Valero Energy (NYSE:VLO) and Calumet Specialty Products Partners (NASDAQ:CLMT) have richly rewarded shareholders over the past year, rocketing 57% and 80%, respectively. Given those gains, investors might wonder if either company has any fuel left in the tank. The short answer is yes, they both do. However, due to their vastly different risk profiles, one stands out as offering the best balance of risk versus reward.

The case for and against Valero Energy

Valero is currently the world's largest independent petroleum refiner, as well as a leading ethanol producer. It also owns a large stake in midstream MLP Valero Energy Partners (NYSE:VLP). That large-scale business has helped Valero keep its costs toward the low end of its peer group range over the years, enabling it to generate boatloads of cash that it uses to buy back shares and pay an above-average dividend. In fact, Valero currently offers the highest yield in its peer group (3%) and has reduced its share count by nearly 25% since it started repurchasing stock in 2011.

A storage tank with the sun rising in the background.

Image source: Getty Images.

Valero also generates ample excess cash to reinvest back into its business, with the company consistently spending capital on high-return growth projects that collectively earned the highest return on invested capital in its peer group over the past year. It currently has several expansions underway in both its refining and logistics segments that should significantly boost earnings in the coming years. Meanwhile, Valero has maintained a top-tier balance sheet backed by a low leverage ratio of 0.8 times debt to EBITDA, which is below the 2.0 times average of its peers.

About the only knock on Valero is that it currently trades at 7.4 times its enterprise value to EBITDA, which is a common valuation metric in the energy sector. That's only slightly below the peer group average of 7.7 times after the stock's run-up in the past year. However, a high-quality company like Valero should fetch a premium over its competitors, suggesting that it should have more upside ahead. 

The case for and against Calumet Specialty Products Partners

Calumet is an MLP that produces high-quality specialty hydrocarbon products like solvents, asphalt, and lubricants. These products tend to carry some of the highest margins in the refining sector. However, Calumet has struggled to consistently make money from its operations due to some legacy money-losing businesses that it has since sold. In addition to that, the company made some poor investment decisions in the past, which caused it to rack up debt.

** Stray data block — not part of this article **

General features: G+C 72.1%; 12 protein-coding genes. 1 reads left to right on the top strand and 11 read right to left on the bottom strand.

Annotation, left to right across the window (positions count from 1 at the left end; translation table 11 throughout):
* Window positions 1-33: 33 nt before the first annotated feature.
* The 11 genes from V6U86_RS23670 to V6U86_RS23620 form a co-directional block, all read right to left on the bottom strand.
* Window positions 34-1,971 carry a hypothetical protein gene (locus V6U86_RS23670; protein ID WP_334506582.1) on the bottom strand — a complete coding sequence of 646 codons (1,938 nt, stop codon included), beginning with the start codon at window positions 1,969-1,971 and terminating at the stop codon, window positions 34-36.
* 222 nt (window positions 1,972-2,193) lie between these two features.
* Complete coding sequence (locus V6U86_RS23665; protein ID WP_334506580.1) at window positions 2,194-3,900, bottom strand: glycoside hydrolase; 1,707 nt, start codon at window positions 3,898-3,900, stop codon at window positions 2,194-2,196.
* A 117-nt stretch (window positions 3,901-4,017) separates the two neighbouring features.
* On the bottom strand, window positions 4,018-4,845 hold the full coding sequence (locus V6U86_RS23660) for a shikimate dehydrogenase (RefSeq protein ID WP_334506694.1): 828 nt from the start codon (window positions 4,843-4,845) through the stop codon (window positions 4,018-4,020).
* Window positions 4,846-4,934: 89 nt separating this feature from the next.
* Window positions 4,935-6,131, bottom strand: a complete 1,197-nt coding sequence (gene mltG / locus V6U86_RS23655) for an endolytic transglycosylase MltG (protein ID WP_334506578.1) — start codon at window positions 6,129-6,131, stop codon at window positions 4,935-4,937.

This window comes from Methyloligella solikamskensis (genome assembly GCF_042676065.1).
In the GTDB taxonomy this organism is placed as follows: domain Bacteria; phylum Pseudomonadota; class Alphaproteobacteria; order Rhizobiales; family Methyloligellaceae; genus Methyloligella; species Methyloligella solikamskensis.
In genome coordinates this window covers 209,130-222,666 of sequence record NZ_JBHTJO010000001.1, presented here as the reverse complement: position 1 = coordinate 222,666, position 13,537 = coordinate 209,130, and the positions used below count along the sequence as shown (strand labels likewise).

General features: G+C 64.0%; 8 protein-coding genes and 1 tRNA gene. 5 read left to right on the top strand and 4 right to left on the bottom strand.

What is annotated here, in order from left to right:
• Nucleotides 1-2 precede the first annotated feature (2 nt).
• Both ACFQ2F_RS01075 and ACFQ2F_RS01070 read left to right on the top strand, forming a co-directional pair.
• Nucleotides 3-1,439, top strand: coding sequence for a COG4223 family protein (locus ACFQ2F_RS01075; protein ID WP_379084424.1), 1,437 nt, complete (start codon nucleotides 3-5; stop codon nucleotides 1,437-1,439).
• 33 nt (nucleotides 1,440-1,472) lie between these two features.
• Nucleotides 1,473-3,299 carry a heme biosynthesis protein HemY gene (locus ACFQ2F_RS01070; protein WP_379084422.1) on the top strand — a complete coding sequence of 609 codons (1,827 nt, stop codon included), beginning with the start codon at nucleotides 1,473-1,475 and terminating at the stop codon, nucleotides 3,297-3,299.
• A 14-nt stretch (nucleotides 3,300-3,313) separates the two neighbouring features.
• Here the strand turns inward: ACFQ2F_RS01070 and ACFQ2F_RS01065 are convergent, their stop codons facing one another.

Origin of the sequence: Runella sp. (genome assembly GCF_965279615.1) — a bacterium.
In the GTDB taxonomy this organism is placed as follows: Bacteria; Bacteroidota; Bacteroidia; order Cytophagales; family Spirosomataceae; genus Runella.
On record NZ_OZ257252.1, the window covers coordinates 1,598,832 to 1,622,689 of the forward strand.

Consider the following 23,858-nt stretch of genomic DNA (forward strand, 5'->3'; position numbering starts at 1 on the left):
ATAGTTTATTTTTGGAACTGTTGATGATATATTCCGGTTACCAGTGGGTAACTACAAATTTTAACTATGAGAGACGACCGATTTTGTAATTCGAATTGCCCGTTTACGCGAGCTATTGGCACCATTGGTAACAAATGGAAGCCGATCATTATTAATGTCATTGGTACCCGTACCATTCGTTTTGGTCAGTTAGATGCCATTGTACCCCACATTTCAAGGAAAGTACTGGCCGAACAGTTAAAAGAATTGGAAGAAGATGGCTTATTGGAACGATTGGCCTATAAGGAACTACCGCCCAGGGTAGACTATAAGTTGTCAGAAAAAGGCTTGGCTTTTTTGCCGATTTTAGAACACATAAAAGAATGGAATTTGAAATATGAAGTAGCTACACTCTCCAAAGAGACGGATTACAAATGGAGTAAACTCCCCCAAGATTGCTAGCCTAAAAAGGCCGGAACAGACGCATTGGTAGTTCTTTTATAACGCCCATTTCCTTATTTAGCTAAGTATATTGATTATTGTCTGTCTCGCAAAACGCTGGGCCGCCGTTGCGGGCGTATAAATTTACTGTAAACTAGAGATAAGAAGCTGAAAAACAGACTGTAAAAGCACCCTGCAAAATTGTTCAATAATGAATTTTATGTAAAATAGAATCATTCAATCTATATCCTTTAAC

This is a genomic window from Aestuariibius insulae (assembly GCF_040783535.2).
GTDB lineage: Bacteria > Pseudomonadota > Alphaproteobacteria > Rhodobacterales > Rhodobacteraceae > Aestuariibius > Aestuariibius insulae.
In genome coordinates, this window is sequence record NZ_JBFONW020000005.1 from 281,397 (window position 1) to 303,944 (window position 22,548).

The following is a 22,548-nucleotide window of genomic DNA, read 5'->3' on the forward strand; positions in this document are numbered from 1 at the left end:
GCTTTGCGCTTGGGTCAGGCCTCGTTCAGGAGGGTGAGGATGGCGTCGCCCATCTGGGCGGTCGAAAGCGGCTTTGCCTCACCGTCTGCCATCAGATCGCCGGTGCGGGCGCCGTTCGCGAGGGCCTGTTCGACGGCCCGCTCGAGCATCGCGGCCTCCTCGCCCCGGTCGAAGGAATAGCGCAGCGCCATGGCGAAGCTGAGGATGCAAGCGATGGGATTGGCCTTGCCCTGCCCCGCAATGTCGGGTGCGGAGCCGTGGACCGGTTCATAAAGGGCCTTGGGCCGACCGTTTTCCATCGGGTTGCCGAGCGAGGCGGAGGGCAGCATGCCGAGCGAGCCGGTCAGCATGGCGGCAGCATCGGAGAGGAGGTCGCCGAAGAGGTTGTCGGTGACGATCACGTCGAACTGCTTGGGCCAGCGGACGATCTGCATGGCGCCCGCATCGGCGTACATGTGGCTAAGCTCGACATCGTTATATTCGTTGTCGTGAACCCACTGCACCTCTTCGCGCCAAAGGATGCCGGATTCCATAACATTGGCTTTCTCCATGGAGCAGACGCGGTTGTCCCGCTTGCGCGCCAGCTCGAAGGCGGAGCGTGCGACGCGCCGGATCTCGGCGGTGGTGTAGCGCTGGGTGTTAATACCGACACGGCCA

Because of its financial issues, Calumet doesn't generate much excess cash. What money it does produce goes mainly toward paying down debt so that it can get some more breathing room. That has enabled the company to reduce its leverage ratio from an unsightly 21.8 times debt to EBITDA in the third quarter of 2016 to a slightly more comfortable 4.9 times in the first quarter of this year, which has helped lift some of the weight holding down its valuation. As a result, Calumet now trades at about 8.5 times EBITDA. While that's higher than the average multiple of refiners like Valero, it is below the range of specialty chemical producers and branded product makers, which tend to trade between 10 to 13 times their enterprise value to EBITDA. This gap implies that Calumet could have significant upside as it continues to pay down debt and turn around its operations.

It's all about the risk/reward profile

Valero and Calumet offer investors two vastly different risk/reward profiles. Calumet is on the higher end of both since it still has a mountain of debt weighing it down. If the company can continue turning around its operations, then it could climb much higher. Valero, on the other hand, is a top-tier company that generates gobs of cash flow, giving it plenty to send to investors and reinvest in high-return growth projects. While risk-tolerant investors might prefer Calumet's untapped upside potential, Valero's strong balance sheet and ample cash flow increase the probability that it can continue generating market-beating returns. That lower-risk upside makes it the better buy right now.

Matthew DiLallo has no position in any of the stocks mentioned. The Motley Fool has no position in any of the stocks mentioned. The Motley Fool has a disclosure policy.